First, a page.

Getting My Hands Dirty

To try and speed up this kitchen refurb, I knew that I would be doing some of the work myself. I knew I’d be painting the units, sealing the work surface and tiling – a new skill for me. But I didn’t realise I would also be doing the sanding of the floor boards and helping to build the carcasses!

kitchen floor

I started with the work surface because it was being stored in the hallway and was essentially a hazard. It came in 3 metre lengths and weighed an absolute ton! Richard, the building contractor only had me to help him manoeuvre it into the house and we really must have looked like a comedy act. I’m not much use when it comes to heavy stuff! But now that it’s cut into appropriate lengths and is secured in place, it looks fantastic. I chose a wood stain that can be applied with a soft cloth and was really happy with how it went on. Because the work surface is a composite wood – small blocks of wood fused to create a longer length – the wood stain goes on in an irregular way. Each small block is a different part of the grain and takes colour differently, so getting the colour even isn’t really the issue. I just wanted it to looked aged and weather worn. The colour I used from Mylands http://www.mylands.co.uk/wood-finishes/earth-stains came in a 250ml container. So I didn’t have the fear of knocking the thing over and turning my whole room Clay coloured. Apart from the smell, which is horrid, I found it easy to work with. I applied two coats and was sparing with the amount to allow it to build up colour in a natural way.

choosing a wood stain

clay

I took Mylands advice on how to finish the work surface as well. They felt that oiling the surface would give me a more robust finish rather than varnish in either a water or oil based formula. What they said – and I’ve seen it myself – was that coating the surface with a varnish allows water to get trapped underneath. This isn’t visible until the varnish bubbles – and that could be months later – but by this time the water has penetrated the wood and starts to blacken the timber. If timber is oiled, this disperses on the surface and naturally repels water. Building up that protective layer takes time and you have to be quite diligent in the first few weeks because it needs to be applied every day for a week, every week for a month, every month for a year and thereafter once a year.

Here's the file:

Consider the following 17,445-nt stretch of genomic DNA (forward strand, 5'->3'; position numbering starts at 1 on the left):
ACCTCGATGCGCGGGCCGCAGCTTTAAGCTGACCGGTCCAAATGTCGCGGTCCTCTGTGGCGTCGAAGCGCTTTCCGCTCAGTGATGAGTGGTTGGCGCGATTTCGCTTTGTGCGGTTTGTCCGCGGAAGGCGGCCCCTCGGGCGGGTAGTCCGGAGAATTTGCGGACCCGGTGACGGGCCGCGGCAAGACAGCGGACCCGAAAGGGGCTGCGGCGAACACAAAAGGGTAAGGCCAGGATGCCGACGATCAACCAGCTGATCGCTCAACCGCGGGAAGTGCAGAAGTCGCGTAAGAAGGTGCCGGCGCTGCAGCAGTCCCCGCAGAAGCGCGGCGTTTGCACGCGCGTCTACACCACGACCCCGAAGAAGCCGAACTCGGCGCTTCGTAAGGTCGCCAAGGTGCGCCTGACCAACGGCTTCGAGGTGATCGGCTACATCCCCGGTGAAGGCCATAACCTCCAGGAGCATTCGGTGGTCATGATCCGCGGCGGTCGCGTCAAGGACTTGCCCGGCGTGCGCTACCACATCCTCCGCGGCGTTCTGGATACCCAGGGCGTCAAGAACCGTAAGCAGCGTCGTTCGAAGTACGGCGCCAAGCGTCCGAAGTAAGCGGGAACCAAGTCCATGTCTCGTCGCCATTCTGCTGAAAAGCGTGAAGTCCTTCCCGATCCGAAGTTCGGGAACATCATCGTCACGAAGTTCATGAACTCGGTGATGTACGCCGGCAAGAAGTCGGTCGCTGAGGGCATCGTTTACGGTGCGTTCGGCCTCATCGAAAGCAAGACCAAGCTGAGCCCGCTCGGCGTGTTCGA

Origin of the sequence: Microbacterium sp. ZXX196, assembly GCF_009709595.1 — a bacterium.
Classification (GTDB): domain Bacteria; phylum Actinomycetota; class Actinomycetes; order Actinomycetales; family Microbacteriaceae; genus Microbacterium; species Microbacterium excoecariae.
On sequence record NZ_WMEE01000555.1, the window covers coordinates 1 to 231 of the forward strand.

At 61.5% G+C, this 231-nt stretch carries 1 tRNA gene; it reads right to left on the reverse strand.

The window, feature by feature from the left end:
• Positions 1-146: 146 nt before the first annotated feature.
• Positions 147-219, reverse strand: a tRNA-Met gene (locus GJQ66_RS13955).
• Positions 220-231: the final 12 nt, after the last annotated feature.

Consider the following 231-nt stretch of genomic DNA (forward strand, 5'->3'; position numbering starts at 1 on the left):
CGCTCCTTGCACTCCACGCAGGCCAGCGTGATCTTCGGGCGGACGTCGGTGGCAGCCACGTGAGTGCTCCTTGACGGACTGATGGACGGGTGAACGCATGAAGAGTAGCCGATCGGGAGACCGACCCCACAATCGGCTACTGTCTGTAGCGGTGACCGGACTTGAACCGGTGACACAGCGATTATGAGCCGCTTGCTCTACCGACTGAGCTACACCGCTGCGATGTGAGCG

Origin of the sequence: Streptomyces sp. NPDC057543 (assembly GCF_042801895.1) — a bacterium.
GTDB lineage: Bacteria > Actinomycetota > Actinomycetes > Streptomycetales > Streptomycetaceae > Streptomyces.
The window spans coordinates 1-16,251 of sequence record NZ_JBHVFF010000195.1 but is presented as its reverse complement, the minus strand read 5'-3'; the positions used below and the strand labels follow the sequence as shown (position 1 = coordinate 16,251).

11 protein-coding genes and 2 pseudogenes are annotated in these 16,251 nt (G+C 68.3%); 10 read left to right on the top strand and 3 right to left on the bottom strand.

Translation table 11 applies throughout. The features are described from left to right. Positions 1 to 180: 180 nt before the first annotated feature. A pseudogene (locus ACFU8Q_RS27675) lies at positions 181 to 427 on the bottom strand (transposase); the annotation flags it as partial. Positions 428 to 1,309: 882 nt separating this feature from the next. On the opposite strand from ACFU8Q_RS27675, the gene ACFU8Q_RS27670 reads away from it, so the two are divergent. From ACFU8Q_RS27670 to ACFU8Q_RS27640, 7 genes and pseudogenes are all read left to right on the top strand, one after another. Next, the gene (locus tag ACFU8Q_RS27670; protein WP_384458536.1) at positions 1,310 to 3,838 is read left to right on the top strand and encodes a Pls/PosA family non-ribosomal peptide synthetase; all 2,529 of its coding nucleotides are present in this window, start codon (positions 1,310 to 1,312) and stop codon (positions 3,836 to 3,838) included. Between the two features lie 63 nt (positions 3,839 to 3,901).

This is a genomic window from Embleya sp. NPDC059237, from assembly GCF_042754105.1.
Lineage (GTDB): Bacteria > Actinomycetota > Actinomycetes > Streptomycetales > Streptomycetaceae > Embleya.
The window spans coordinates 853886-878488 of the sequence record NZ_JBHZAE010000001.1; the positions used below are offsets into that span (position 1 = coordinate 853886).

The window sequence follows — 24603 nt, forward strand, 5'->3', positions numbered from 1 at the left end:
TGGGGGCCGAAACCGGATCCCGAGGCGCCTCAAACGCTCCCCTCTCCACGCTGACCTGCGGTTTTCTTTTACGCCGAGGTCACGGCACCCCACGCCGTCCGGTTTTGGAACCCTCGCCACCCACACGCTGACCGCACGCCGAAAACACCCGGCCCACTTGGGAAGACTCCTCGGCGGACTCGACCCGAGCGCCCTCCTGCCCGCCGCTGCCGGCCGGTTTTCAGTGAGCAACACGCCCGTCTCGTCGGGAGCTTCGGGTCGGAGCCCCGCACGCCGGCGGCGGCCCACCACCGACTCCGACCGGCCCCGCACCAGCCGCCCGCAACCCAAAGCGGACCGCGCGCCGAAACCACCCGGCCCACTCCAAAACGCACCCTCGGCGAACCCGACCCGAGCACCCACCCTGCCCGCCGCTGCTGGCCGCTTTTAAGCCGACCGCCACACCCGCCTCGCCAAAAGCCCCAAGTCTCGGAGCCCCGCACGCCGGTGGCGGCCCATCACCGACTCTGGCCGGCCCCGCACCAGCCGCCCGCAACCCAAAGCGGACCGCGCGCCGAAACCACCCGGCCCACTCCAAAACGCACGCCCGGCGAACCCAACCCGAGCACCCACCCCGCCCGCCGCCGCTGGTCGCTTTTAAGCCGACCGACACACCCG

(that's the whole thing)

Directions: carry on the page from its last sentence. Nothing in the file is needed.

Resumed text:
I have done this with kitchen units in the past and they did come up well; fats wipe straight off and the wood patinates really nicely. So, I decided that this would be my approach. It’s now been oiled every day for a week and the water simply forms beads on the surface. So far so good!

danish oil

The tiling was really fun. Richard has done so much of this over the years that I was keen to get the tricks of the trade. He started me off with lines all over the walls – where each row would start and where we would finish. The adhesive is applied to the individual tiles to give enough movement that they will bed evenly onto the wall. This allows you to get the tiles level on the surface as the adhesive doesn’t set hard for a number of hours. Each one has a spacer separating it to allow the grout lines to be even and to allow you to get them level. Then when all of the regular tiles are positioned, the ones that need cutting are measured and cut with either a scorer or a wet wheel tile cutter. They are applied the same way but every so often something needs to be slotted in around a socket. Make sure you turn off the electricity to that circuit before you attempt to remove the socket cover! Wipe each tile as you go to remove any adhesive and keep the edges clean so that the grout lines are clear. Then when everything has dried, you can remove the spacers – even without grouting, the wall looks really finished!

tiling the kitchen

ready for grouting

Applying grout is a bit like icing a cake, you have to watch where you’re putting it and work quickly to make sure you get the finish you want. The thing about it is that mixing it takes patience. It’s a waterproof product so doesn’t naturally want to bind – but once you get the consistency right, you end up with something a bit like butter icing in texture. When you spread the grout, you also have to work it into the crevices and run a finger over the gaps between the tiles to make sure you haven’t missed anything – so that’s where the cake icing analogy ends! Then you wipe it off with a sponge and fill in any gappy bits. You wipe it again – and again – and then you buff it. It’s worth taking the time to get it smooth because this finish is the difference between a professional look and something that is a bit ‘homemade.’ Grout does not look good if it’s rough and ‘rustic.’

Now I’m just waiting for the doors…

grouting

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